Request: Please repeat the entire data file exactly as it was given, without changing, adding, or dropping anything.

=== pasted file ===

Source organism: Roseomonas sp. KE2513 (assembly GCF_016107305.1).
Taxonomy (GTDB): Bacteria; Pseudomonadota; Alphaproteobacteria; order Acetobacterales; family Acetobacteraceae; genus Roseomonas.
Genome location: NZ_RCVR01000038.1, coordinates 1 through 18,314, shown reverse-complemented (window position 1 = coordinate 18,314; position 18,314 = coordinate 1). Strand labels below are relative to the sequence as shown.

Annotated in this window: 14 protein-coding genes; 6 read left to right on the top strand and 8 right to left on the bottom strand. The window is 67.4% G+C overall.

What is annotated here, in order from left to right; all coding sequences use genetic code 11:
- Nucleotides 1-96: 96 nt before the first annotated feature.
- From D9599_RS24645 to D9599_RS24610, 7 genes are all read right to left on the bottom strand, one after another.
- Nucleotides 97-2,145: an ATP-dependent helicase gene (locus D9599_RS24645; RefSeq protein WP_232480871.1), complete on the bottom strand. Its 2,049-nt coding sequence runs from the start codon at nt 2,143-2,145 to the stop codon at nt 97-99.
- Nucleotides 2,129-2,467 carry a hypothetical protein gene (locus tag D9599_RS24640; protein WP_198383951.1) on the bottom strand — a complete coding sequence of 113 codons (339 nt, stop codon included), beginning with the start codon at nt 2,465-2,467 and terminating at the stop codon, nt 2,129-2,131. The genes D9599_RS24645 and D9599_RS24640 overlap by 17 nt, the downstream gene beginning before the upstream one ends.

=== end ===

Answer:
Source organism: Roseomonas sp. KE2513 (assembly GCF_016107305.1).
Taxonomy (GTDB): Bacteria; Pseudomonadota; Alphaproteobacteria; order Acetobacterales; family Acetobacteraceae; genus Roseomonas.
Genome location: NZ_RCVR01000038.1, coordinates 1 through 18,314, shown reverse-complemented (window position 1 = coordinate 18,314; position 18,314 = coordinate 1). Strand labels below are relative to the sequence as shown.

Annotated in this window: 14 protein-coding genes; 6 read left to right on the top strand and 8 right to left on the bottom strand. The window is 67.4% G+C overall.

What is annotated here, in order from left to right; all coding sequences use genetic code 11:
- Nucleotides 1-96: 96 nt before the first annotated feature.
- From D9599_RS24645 to D9599_RS24610, 7 genes are all read right to left on the bottom strand, one after another.
- Nucleotides 97-2,145: an ATP-dependent helicase gene (locus D9599_RS24645; RefSeq protein WP_232480871.1), complete on the bottom strand. Its 2,049-nt coding sequence runs from the start codon at nt 2,143-2,145 to the stop codon at nt 97-99.
- Nucleotides 2,129-2,467 carry a hypothetical protein gene (locus tag D9599_RS24640; protein WP_198383951.1) on the bottom strand — a complete coding sequence of 113 codons (339 nt, stop codon included), beginning with the start codon at nt 2,465-2,467 and terminating at the stop codon, nt 2,129-2,131. The genes D9599_RS24645 and D9599_RS24640 overlap by 17 nt, the downstream gene beginning before the upstream one ends.